International managers know it: the best practices and tools of ‘Western’ management cannot be simply transferred to other parts of the world. They need some serious adaptation. Several scholars have written about it, one of them being Osarumwense Iguisi from Nigeria[i], who throws light on the African context. According to Iguisi, culture has a major role to play in management and in the economy of sub-Sahara Africa and he provides us with some clues on how this can be done.

Iguisi argues for instance, that in Western style management theories, “the emphasis lies on individual accountability and on impersonal definition of functions, therefore reflecting the individualistic culture of these societies as opposed to the collectivistic cultures of sub-Saharan societies” (p. 61). On another note, the motivational measures for personnel in most Western countries, based on reward systems, personal recognition and/or giving responsibility, do not seem to have their effect in Africa. Research by Iguisi reveals that “affectionate relationships between superior and subordinate motivated them much more than recognized achievement, challenging work and participation in decision-making” (p.63).

It seems that sub-Sahara Africa in itself is trying to manage conflicting systems of logic. Apart from the differences with the West and apart from the numerous differences among the African countries and regions on this huge continent, there seems to be one cross-cutting phenomenon. It is as if the Africans have a double version of everything.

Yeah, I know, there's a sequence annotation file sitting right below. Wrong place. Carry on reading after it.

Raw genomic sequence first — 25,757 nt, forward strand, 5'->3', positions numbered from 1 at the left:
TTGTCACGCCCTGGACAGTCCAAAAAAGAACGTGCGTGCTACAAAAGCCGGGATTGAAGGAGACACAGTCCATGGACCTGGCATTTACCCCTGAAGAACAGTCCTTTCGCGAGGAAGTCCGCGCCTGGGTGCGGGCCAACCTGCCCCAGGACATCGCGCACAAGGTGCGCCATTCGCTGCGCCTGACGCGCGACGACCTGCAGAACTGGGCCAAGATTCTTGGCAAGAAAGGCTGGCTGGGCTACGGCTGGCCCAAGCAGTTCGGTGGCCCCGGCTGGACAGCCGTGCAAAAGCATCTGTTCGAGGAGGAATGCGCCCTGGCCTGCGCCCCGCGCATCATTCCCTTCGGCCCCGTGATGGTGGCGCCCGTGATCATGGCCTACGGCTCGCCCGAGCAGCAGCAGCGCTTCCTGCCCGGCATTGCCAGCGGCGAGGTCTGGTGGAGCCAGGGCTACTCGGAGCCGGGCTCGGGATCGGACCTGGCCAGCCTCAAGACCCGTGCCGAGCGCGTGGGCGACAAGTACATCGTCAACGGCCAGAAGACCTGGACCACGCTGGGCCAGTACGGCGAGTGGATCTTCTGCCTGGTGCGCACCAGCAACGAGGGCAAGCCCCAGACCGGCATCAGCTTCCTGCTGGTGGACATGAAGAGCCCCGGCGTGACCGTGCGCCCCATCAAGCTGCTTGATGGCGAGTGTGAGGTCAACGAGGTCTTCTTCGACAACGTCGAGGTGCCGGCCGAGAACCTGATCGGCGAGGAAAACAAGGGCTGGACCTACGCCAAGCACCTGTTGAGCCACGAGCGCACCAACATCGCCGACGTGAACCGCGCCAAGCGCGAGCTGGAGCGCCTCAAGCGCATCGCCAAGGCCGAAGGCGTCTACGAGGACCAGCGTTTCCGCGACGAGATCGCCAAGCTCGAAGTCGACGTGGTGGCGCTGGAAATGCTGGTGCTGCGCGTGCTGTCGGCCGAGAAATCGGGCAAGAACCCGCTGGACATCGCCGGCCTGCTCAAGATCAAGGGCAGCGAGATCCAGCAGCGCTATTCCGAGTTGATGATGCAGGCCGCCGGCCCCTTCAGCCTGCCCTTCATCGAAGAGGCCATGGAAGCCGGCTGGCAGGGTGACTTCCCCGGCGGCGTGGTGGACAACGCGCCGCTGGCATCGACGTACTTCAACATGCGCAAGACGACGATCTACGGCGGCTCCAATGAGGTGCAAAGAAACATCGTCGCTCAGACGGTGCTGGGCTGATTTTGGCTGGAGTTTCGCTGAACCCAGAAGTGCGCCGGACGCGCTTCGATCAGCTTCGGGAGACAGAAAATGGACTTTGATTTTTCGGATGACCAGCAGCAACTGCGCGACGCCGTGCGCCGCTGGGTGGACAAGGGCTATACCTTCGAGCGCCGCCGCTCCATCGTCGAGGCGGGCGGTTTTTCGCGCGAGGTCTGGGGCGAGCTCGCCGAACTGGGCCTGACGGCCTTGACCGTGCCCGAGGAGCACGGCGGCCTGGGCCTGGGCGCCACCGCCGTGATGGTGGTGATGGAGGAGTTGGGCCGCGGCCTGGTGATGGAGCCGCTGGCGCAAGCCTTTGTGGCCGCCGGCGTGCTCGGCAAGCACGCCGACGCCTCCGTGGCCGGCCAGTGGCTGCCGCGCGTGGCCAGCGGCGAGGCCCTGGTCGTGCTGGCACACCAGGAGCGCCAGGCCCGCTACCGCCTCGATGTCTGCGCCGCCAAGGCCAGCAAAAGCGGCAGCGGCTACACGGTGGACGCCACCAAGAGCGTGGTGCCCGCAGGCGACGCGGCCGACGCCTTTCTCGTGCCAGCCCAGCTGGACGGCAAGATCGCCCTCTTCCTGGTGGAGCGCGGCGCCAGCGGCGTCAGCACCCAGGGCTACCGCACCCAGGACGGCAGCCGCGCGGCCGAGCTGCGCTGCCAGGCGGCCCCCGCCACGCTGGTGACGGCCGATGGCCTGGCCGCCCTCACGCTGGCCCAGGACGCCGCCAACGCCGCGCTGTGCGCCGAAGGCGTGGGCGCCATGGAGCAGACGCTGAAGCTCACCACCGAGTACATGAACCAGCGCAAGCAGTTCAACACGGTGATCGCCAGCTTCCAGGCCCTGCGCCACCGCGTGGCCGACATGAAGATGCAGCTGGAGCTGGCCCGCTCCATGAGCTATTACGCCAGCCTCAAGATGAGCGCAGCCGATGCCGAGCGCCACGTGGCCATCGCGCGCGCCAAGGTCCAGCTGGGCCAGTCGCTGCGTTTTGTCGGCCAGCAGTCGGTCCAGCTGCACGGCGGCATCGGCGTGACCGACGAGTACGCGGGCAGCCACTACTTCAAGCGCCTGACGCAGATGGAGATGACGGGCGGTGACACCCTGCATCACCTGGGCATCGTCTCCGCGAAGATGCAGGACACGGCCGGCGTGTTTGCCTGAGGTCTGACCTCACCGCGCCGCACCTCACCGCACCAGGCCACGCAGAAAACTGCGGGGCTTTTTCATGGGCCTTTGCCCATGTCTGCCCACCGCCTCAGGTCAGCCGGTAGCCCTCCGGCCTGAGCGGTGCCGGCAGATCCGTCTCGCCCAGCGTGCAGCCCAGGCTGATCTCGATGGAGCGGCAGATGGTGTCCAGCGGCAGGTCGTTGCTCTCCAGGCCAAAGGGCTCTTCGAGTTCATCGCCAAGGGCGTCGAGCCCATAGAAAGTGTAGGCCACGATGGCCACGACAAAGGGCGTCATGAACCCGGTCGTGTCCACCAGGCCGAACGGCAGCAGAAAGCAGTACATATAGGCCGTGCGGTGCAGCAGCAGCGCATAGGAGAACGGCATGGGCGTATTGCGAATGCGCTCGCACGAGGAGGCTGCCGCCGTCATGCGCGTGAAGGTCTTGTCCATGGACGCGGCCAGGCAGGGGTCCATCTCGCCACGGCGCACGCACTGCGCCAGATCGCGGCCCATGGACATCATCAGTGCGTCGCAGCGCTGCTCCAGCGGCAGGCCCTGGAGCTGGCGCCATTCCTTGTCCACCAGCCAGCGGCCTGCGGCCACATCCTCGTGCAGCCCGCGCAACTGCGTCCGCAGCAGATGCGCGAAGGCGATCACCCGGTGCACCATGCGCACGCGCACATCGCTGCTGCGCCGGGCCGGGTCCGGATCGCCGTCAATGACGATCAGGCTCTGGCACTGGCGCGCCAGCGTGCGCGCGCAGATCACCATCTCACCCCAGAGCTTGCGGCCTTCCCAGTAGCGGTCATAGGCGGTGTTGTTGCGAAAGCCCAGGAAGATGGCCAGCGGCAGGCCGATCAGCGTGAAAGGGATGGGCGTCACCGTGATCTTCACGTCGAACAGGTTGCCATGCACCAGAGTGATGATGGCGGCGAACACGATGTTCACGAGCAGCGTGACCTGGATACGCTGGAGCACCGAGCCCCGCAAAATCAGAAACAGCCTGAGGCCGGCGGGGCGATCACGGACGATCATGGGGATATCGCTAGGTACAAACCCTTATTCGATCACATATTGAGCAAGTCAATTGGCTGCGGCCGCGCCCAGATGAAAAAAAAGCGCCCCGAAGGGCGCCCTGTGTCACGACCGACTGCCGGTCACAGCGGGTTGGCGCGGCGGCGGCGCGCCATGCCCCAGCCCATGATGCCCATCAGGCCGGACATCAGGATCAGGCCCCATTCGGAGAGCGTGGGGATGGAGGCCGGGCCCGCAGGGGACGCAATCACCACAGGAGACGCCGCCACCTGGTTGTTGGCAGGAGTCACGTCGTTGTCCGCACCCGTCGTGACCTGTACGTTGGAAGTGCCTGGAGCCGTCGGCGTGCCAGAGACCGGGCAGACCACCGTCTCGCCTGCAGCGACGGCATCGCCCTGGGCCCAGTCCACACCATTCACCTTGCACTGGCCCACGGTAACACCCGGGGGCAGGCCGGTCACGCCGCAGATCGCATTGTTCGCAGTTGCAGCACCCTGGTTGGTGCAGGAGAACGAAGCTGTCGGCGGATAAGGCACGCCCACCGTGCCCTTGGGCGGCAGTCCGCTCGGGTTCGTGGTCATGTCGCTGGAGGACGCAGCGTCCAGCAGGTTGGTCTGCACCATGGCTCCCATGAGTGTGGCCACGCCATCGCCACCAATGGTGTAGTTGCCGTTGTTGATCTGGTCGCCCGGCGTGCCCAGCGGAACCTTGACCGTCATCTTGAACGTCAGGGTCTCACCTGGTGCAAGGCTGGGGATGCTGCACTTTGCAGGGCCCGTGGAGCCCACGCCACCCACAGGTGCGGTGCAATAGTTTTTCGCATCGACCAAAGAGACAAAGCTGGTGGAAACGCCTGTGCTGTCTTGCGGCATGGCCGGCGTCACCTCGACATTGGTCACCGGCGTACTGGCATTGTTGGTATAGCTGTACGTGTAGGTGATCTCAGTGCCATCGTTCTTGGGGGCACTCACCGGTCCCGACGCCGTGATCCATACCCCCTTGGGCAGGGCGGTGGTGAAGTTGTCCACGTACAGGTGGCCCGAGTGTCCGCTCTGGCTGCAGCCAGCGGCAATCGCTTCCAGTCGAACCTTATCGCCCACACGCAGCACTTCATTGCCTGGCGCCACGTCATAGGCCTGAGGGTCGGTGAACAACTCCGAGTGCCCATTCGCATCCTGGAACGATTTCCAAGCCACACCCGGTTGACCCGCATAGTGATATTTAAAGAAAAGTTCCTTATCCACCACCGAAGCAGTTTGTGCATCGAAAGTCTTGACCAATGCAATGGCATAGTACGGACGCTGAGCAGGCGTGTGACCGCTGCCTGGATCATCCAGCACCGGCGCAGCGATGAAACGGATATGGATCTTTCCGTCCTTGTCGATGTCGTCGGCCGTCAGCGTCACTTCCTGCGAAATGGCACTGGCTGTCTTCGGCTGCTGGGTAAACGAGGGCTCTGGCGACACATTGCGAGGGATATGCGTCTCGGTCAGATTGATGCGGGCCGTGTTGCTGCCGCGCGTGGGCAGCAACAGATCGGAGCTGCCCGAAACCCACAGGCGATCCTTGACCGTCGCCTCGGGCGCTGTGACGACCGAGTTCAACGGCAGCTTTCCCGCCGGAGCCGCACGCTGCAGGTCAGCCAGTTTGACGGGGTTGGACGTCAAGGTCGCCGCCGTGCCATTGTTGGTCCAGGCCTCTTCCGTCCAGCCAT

In every aspect of life there is (what is locally called) a ‘traditional’ way and a ‘modern’ way of doing things. Hence, there is traditional governance (with elders, chiefs, kings and courts) and there is the modern state with all its layers and institutions. There is traditional law and there is the modern law, and both of them are being practiced to find justice. There is traditional religion (animism) and ‘modern’ religion (i.e. Christianity and Islam); both alive and kicking. For health related issues, people can turn to traditional and to modern medicine; and in many cases we find traditional and modern marriage, dress, food, language and education, even security institutions like police or army. Last but not least, there is a formal (‘modern’) economy and there is a large informal economy that is governed by more indigenous rules.

Both Iguisi and the historian Vansina[ii] explain this dualism by pointing to the fact that Sub-Sahara Africa was colonized for a relatively very short amount of time. European powers actually conquered the interior only from the end of the nineteenth century until the 1920s. Decolonization started from the 1960s. “In most cases the colonial system continued only for some forty years after conquest and remained unchallenged only for twenty five.” (Vansina, p. 18). Within this short period, the continent was turned upside down. Fierce fighting, shattered or subdued indigenous institutions and the rise of a new, relatively small elite that was educated into the European traditions. They were the ones that took over after independence. Many with strong ideals but far removed from the culturally disoriented masses.